Another way to look at the health of the economy is to look at the number of quitters.
The Bureau of Labor Statistics released statistics on Tuesday showing the rate of people who left their jobs voluntarily didn't change much in December. The number of people who quit in December was 2.37 million versus the 2.41 million who quit in November.
But, the overall trend, according to Neil Shah at the Wall Street Journal is that quitting is on the increase: "The 'quits rate,' or the number of quits as a share of overall employment, fell to 1.7 percent, from 1.8 percent. This gauge has made considerable progress, rising from a low of 1.2 percent in September 2009, when the economic recovery was just starting, but the latest data suggest improvements remain stop-and-go: We're still well below the average quits rate of about 2.1 percent seen before the recession."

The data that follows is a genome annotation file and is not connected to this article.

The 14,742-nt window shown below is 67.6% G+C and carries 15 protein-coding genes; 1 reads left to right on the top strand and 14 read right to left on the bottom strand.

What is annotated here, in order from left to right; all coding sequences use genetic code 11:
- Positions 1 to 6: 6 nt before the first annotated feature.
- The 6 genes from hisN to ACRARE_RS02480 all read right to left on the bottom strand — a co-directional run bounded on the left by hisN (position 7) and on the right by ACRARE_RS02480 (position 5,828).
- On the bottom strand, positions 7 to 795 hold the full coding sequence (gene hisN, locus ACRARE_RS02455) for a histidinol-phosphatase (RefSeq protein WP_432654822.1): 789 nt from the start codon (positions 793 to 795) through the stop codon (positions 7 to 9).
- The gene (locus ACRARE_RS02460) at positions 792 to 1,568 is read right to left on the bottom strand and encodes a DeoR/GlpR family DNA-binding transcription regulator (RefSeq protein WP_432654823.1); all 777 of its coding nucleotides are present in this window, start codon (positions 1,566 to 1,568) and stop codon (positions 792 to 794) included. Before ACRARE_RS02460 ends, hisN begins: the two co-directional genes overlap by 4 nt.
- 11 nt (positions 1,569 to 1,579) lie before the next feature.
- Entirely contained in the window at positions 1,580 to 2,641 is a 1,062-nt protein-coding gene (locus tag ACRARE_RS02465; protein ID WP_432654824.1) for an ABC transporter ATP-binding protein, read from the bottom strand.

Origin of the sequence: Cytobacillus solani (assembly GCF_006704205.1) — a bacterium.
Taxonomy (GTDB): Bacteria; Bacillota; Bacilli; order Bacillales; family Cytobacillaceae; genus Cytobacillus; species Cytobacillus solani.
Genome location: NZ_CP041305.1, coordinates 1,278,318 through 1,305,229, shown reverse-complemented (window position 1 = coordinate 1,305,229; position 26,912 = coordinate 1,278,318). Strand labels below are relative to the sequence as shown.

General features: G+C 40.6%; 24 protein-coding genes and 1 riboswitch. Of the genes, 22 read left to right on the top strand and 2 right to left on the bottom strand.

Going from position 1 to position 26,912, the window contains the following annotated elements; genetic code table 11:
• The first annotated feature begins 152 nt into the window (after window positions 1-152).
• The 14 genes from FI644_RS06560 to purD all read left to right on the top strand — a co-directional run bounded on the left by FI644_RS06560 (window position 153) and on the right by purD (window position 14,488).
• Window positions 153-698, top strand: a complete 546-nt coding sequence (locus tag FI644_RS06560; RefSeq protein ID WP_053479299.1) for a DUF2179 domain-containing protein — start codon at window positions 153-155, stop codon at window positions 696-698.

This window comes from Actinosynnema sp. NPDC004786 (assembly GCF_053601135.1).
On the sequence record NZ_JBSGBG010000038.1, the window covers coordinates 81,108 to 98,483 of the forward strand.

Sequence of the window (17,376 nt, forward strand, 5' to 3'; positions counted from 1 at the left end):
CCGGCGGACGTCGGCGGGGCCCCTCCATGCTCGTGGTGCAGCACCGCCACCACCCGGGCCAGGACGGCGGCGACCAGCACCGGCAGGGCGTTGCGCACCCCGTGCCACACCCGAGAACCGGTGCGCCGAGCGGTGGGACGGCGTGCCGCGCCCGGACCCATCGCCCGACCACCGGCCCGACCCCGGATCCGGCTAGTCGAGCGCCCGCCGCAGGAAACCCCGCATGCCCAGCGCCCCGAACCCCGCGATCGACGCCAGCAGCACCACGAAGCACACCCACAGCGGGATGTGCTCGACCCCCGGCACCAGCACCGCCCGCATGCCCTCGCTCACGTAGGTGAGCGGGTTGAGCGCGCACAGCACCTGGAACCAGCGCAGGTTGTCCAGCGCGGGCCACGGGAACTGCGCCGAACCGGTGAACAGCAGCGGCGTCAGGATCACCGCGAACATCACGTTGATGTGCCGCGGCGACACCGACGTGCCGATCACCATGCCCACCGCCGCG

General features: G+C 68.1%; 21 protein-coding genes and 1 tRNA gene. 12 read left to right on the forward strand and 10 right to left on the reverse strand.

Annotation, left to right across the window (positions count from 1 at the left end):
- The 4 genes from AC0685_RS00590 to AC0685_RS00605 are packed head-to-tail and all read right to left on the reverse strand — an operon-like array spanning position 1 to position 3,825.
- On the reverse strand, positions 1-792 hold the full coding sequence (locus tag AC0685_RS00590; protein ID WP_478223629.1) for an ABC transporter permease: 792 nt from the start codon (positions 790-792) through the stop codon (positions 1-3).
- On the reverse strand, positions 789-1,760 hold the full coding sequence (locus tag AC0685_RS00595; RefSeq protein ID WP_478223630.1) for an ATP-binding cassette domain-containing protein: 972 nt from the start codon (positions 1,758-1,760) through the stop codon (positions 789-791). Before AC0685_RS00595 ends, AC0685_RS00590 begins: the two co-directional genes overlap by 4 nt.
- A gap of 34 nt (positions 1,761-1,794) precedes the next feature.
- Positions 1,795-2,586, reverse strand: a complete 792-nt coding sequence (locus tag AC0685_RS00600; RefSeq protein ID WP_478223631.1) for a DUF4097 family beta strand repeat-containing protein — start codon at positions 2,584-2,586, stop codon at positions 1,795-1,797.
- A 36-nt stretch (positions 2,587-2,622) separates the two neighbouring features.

In another blog post from earlier in the week, Shah at the Wall Street Journal explained how having more people willing to voluntarily quit their jobs is a good sign: "When times are good, people quit more because they are more optimistic about their prospects. And often when a worker quits, it creates an opportunity for someone else — a new graduate, say, or a person who lost their job — to find work. Research shows much of the wage growth American workers see over their careers comes from changing jobs."1 comment on this story
The Washington Post pointed out that the new head of the Federal Reserve, Janet Yellen, thinks quit rates (as well as other factors such as the number of job openings, the number of long-term unemployed, the number of part-time workers who want full-time work and labor force participation rate) can help give a fuller look at the state of the economy than just focusing on the unemployment rate.
In his blog at the Wall Street Journal, Shah concluded that the quit rates show that "America's labor market is continuing to strengthen at a slow, but steady pace."